A while back, when I noted that cats should be kept indoors because they’re an invasive species that kills hundreds of millions of songbirds, some cat owners responded with claws bared. So I explained that I really do care for cats, citing the Humane Society’s findings that indoor cats live three to five times longer than free-roaming felines, who pay dearly for their so-called freedom, being flattened by cars, poisoned by toxic substances, getting whacked by a dog or other predator, catching other creatures’ diseases, or being kidnapped by some weirdo who tortures animals.
Among the scarier of those “other predators” is the coyote, according to a recent study published in the Journal of Wildlife Management, called “Observations of Coyote-Cat Interaction.” (You gotta love those marvelously dry academic titles.) It turned out that those “interactions” weren’t pretty. “We observed 36 coyote-cat interactions,” the authors note. “19 resulted in coyotes killing cats.” Another study found that cats comprise 13 percent of coyotes’ diet.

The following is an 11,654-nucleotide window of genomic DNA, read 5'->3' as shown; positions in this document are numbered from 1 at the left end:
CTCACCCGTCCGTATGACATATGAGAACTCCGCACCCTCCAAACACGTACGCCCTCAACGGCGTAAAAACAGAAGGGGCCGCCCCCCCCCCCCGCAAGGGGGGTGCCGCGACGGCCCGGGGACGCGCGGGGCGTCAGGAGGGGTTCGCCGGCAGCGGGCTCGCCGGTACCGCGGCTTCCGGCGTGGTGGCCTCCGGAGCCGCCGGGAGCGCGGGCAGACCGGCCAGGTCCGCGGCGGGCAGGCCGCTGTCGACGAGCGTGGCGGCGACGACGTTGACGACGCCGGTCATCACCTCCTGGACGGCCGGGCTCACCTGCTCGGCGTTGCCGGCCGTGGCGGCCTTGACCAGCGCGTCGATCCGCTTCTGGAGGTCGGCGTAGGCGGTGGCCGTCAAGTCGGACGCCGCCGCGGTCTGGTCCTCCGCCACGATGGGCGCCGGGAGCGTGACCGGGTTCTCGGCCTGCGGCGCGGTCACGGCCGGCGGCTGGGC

This sort of evidence casts more doubt on the practice of “Trap, Neuter, and Release,” which sounds more like a description of a failed marriage than a humane environmental practice. Recognizing the problem of feral cats, TNR programs, as their name would imply, catch cats, neuter them, and release them back into the wild in the hopes that the increase in sterile feral numbers will lead to a population decrease.
But it doesn’t really work that way, for various reasons, including the fact that people tend to dump cats when they know there’s a TNR program in place. And when TNR meets LICK (Let Indigenous Coyotes Kill), a gruesome comedy ensues, in which somebody’s gone through all the trouble of catching and neutering a cat only to turn it loose to be devoured. So trapping and neutering only makes sense if you take the cat home and keep it there.
For more about the cat problem, see the American Bird Conservancy’s Web site. The organization also has a short video, “Trap, Neuter, and Release: Bad for Cats, Disaster for Birds." Warning, though: Though this video is nowhere near as overtly gory as those nature programs where the King of the Beasts rips open some miserable hyena, it does feature songbird mangling that will offend some viewers.